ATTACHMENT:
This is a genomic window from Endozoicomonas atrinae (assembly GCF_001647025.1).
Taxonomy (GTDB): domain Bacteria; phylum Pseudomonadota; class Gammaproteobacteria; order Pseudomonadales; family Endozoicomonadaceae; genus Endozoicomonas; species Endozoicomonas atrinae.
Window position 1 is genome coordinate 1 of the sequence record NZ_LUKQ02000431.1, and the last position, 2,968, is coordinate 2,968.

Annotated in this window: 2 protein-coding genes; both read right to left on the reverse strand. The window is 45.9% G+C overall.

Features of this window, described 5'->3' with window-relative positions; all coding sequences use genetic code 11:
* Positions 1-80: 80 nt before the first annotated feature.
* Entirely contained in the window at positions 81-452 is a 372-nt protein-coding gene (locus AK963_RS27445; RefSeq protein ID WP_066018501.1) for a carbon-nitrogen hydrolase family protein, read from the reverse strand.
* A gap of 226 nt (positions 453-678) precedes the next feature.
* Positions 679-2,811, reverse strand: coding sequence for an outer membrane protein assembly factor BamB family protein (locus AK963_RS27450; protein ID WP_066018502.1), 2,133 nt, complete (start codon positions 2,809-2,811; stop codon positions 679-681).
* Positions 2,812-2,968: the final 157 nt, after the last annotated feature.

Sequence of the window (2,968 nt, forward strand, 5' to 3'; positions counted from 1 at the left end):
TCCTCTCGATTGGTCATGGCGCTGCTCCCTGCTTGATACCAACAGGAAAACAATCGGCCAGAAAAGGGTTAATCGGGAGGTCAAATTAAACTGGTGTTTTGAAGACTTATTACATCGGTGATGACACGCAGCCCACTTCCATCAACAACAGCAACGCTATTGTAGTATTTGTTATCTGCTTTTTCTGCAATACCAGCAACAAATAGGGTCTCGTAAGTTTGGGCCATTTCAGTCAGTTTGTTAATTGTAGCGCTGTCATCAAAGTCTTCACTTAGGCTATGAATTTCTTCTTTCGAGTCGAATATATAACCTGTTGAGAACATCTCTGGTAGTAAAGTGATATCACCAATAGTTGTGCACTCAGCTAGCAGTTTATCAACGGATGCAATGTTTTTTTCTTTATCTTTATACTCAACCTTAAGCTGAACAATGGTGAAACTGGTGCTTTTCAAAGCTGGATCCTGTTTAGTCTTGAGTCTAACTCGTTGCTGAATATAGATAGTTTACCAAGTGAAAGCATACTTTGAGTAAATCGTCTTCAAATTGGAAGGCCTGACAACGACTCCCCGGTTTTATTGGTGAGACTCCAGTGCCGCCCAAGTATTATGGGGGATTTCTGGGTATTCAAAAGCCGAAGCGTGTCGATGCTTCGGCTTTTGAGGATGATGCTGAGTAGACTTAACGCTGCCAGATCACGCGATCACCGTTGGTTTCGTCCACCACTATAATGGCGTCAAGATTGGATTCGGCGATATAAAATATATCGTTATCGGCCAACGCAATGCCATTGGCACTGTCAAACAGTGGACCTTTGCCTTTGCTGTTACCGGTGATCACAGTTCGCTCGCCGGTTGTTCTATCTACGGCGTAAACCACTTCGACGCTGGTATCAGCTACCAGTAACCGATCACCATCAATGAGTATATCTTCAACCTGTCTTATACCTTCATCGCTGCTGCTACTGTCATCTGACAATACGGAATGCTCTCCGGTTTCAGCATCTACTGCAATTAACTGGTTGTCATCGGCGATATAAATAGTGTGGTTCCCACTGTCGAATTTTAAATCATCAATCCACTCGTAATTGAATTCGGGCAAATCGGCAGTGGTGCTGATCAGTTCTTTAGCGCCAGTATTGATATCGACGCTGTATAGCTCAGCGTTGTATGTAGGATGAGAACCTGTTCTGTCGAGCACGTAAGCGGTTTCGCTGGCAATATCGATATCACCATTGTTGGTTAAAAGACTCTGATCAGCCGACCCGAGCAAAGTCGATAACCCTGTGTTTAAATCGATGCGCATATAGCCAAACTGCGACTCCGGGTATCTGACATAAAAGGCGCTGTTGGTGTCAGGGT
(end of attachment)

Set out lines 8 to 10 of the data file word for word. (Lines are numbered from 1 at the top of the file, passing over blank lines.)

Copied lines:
* A gap of 226 nt (positions 453-678) precedes the next feature.
* Positions 679-2,811, reverse strand: coding sequence for an outer membrane protein assembly factor BamB family protein (locus AK963_RS27450; protein ID WP_066018502.1), 2,133 nt, complete (start codon positions 2,809-2,811; stop codon positions 679-681).
* Positions 2,812-2,968: the final 157 nt, after the last annotated feature.